December 23-27: Delhi–>Fort Cochin–>Allepey
I saw Delhi during daylight for all of the 10 minutes it took for me to stumble, miserable and bleary-eyed, from the train station to the hotel. The rest of my time in Delhi, while my friends were visiting sights, I slept the day away with the curtains drawn.
The next day, Christmas Eve, I had to emerge from hibernation to catch a flight south to Kerala, where we were to spend the last week of the trip. Kerala is a state on the far southwest corner of India, bordering Tamil Nadu, which is the state where I was originally supposed to be teaching. Arriving here from Delhi almost felt like arriving in a different country–a warm, sunny, place where men wore lunghis (a sarong-style skirt), people spoke a different language (Malayam), and the pace of life seemed much more relaxed. Before we could enjoy this new laidback lifestyle, however, we had to leave the airport. When our flight arrived, late at night, all of the taxi stands at the airport were swarmed with people, and one endlessly long line was arbitrarily diverted to a different long line. Then a new line would open, and somehow we would still end up at the back of it. It was over an hour before we managed to get a taxi. In the meantime, Mark was feeling increasingly ill. While in the cab, hurtling through the warm southern night, he suddenly yelled for the car to pull over, and reenacted my roadside sickness of a few days earlier, except on a bridge. Points for style.
We were staying in Fort Cochin, the old colonial town that is part of the city of Kochi. Many places in India have two names–a colonial version and a national, local-language version–and they are used interchangeably. So Cochin, Kochi–it depends on who you ask. Once we finally arrived, the relief was instant. We were staying in the Taj Mahal Homestay, and were welcomed by such a friendly family that we immediately felt comfortable and at home. We arrived thinking we might only stay one night, and ended up staying for three just because it was so pleasant. That first night, we left to walk to find somewhere for dinner, and the night felt so different from northern India. It felt very safe, the weather was pleasant, and even though my stomach wasn’t ready for Indian food again yet, I felt much better. As we were walking to dinner, a man called out to us. “Excuse me?” We walked faster, sick of all of the attention from people trying to sell us things. He approached us anyway. “Excuse me? Mass is in English at 10am tomorrow morning,” he pointed to the cathedral we were walking past. “Merry Christmas!” The small downtown streets were strung with paper star lights, whose colorful glow reminded us for the first time that it was the holiday season.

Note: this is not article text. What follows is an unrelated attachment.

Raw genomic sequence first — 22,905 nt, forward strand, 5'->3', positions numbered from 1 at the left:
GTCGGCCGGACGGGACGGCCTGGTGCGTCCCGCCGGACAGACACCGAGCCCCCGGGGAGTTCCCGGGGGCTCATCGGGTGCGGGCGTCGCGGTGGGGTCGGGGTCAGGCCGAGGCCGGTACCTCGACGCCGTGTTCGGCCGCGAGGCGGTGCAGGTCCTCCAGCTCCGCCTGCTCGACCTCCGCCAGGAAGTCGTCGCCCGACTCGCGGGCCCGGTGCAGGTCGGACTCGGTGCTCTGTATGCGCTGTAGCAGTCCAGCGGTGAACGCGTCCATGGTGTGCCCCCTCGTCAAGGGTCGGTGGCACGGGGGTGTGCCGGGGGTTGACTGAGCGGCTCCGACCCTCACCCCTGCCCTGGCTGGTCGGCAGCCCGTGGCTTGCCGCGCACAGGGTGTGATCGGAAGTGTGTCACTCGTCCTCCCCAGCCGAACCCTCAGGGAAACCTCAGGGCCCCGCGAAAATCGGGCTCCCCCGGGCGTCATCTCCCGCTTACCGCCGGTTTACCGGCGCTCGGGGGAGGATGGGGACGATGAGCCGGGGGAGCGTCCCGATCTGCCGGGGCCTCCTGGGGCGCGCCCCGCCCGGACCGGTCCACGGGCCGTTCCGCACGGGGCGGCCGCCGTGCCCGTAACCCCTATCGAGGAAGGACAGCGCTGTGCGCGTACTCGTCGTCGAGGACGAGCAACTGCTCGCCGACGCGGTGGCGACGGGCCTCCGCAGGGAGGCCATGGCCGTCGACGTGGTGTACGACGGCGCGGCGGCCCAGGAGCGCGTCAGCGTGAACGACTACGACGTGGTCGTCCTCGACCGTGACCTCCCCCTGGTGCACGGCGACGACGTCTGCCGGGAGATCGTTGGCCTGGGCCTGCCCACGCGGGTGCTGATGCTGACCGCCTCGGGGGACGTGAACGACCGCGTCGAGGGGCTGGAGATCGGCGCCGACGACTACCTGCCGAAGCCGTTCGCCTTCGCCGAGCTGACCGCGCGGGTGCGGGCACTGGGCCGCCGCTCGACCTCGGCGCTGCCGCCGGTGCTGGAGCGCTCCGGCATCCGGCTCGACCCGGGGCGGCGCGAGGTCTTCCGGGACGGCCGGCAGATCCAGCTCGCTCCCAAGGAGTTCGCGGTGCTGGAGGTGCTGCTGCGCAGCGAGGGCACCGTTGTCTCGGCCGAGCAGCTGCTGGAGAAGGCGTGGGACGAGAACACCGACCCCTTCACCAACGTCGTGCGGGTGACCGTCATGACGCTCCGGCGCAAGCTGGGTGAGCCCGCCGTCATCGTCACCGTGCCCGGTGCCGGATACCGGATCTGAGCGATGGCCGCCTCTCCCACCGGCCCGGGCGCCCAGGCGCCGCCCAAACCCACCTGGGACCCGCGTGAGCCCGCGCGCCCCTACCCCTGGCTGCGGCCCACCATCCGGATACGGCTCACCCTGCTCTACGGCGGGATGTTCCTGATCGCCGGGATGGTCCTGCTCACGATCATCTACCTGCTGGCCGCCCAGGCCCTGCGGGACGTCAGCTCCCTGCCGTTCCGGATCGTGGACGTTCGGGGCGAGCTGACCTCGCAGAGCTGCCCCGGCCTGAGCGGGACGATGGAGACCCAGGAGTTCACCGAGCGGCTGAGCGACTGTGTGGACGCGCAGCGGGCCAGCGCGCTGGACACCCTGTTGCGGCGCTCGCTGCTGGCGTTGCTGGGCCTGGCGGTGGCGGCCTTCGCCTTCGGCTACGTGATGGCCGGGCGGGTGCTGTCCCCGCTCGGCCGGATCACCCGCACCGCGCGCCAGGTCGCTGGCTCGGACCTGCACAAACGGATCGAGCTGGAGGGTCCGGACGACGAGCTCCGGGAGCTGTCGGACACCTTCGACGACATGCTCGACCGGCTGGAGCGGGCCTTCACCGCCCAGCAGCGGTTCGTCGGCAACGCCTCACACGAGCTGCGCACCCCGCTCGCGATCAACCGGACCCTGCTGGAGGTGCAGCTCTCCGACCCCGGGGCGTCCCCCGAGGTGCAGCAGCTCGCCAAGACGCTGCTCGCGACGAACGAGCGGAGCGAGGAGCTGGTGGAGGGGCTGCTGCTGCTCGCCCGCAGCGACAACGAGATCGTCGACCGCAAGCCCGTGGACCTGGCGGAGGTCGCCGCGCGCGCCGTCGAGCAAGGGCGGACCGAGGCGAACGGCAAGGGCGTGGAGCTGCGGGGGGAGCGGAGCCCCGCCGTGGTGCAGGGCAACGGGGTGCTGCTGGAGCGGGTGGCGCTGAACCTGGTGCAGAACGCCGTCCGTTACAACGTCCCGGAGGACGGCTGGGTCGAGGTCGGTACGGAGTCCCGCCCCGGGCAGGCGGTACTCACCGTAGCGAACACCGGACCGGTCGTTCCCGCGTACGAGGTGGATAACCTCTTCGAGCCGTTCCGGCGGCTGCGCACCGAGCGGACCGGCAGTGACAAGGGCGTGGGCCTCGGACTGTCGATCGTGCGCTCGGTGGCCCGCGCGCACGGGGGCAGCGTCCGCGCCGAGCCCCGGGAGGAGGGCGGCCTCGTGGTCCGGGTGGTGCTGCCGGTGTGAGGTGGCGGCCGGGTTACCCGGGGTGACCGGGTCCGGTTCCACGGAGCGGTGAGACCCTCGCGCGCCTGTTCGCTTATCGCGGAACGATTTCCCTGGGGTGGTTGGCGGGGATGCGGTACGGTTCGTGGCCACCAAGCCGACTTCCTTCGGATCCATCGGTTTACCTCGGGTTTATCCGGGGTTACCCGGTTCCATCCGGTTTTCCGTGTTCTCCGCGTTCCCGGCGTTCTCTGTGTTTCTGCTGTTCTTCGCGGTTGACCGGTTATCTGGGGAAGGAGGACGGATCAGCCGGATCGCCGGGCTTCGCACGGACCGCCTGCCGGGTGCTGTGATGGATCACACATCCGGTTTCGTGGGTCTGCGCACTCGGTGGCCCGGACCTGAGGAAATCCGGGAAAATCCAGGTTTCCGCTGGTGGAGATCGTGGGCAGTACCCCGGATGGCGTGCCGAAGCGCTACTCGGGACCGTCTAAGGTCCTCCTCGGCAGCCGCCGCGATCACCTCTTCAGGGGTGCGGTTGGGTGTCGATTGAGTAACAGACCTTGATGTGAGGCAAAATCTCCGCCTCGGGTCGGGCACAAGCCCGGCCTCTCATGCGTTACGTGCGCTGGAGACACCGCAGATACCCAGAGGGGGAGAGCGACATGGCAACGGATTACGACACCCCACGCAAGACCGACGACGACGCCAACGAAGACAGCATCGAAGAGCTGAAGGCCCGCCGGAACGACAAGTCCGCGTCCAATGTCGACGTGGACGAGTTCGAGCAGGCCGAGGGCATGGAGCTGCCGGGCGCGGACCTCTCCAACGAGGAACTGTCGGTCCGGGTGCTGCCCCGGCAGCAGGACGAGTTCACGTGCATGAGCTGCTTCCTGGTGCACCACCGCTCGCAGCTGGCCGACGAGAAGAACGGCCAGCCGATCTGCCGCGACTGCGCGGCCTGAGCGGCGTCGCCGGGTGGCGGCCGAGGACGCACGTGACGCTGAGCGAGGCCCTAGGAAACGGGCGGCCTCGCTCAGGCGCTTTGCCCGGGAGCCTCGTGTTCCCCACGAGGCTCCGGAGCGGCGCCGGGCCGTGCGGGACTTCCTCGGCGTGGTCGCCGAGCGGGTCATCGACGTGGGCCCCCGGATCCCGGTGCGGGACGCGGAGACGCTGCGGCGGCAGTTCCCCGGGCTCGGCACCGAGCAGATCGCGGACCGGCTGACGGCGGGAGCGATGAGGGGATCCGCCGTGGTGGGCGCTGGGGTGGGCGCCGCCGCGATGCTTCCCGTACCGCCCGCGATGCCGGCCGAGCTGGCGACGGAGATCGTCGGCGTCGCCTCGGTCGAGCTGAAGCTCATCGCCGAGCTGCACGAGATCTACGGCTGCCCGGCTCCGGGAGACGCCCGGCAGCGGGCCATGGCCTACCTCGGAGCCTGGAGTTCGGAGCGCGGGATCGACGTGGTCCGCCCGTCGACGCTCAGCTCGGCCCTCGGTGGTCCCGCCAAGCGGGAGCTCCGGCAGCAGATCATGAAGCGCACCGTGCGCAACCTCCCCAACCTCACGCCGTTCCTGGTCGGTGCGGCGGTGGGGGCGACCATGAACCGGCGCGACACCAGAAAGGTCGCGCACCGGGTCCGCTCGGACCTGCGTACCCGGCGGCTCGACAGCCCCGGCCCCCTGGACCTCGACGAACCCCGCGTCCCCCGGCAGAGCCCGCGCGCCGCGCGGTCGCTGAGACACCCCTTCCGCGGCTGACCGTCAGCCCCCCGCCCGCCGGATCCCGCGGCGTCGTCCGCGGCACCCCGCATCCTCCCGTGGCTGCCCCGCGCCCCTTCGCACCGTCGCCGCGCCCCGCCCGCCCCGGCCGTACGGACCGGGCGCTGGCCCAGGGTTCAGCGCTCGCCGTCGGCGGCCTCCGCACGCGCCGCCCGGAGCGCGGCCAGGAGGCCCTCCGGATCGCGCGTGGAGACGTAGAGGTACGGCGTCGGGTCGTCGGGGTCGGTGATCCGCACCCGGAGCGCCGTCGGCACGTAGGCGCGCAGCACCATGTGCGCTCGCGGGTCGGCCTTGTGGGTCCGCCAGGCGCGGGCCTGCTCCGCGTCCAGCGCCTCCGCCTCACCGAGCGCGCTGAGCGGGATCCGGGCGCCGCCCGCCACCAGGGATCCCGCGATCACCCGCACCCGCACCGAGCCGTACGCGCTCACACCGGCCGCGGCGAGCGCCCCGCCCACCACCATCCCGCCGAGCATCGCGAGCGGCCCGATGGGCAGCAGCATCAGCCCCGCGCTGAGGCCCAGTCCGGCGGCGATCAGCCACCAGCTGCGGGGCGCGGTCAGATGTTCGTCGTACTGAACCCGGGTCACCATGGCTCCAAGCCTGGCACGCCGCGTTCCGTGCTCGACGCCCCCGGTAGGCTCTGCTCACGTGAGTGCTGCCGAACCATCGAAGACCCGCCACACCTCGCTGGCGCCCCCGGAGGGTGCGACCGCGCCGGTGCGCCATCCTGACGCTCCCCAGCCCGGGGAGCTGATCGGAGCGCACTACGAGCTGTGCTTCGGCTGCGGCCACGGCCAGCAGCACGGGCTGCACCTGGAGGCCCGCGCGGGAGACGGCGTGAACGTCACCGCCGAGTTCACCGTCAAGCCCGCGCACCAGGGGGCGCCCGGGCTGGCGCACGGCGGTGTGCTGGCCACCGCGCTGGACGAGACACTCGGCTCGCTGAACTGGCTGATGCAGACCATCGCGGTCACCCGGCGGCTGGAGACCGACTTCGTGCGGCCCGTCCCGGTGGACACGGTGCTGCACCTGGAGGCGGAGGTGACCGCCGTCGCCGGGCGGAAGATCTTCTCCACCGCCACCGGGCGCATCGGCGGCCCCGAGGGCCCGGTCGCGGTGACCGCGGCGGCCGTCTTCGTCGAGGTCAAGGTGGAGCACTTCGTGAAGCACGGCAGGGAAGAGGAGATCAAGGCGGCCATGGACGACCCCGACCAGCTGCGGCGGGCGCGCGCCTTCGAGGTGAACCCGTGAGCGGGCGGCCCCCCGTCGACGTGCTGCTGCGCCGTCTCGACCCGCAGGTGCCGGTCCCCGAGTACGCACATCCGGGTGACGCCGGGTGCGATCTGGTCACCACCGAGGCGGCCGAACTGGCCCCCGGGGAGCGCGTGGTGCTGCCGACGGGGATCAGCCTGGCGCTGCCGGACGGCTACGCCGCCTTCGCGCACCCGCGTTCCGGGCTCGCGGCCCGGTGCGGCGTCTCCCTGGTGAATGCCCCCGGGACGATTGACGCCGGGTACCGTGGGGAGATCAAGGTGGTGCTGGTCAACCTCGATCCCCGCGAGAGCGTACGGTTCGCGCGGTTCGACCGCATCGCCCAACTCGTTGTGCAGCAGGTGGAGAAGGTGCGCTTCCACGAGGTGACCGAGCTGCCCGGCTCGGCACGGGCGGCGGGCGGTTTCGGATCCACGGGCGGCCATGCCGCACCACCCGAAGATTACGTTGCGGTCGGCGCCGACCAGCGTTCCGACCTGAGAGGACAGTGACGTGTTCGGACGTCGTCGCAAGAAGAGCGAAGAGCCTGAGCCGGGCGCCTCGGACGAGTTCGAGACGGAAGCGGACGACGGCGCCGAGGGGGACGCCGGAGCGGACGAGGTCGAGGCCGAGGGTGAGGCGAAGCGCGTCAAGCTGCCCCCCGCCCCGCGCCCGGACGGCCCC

On Christmas Day, we went on a relaxed walk around Fort Cochin. Mark was feeling very sick, and I was still feeling weak from my own food poisoning experience, so we took it slow, enjoying the warm weather and the feeling of walking down the streets without an overwhelming amount of attention. Not to say that we didn’t get any. A few tenacious autorickshaw drivers did laps around the small downtown, asking us each time they passed us if we had changed our mind about getting a ride. Fort Cochin used to be a Portuguese, then a Dutch, colony, which was still evident from the colonial architecture and Christianity that remain in the area. All of the sights were in walking distance: the old Dutch Cemetary, several basilicas, old Chinese-style fishing nets, which are still operational, the Dutch Palace (now a museum), and the Paradesi Synagogue (located off of “Jew-Town Road”), which is the oldest synagogue in India (and in fact in the whole Commonwealth
). The highlight of food in the south is the ubiquitous thali,
a banana leaf with dollops various sauces and curry dishes that are absorbed with bread. Unfortunately, I didn’t taste the best thalis
in Kochi, since my stomach was still in a toast and jam phase, but they certainly looked good. One of the highlights of Christmas was seeing a snakecharmer who was entertaining passersby outside a church with his four dancing cobras.
The day after Christmas, we got a car to take us to Allepey, a nearby city that is best known as the entrance to the backwaters of Kerala, described by some as the “Venice of India.” We hired a slow-moving, covered motorboat for 5 hours to take us around the surrounding backwaters, which are basically villages connected by thin and tranquil waterways. Once we got out of town and into the network of canals, there was nothing more peaceful. We passed charming houses that hugged the canals, with women out washing their laundry, and children playing and bathing in the water.
On our final day in Kochi the group parted ways. Lisa was on her way back to the US and Mark had to return to work in Singapore, leaving just Andrew and I to continue the exploration of Kerala. After saying our goodbyes, we boarded a local bus to take us five hours inland to Munnar.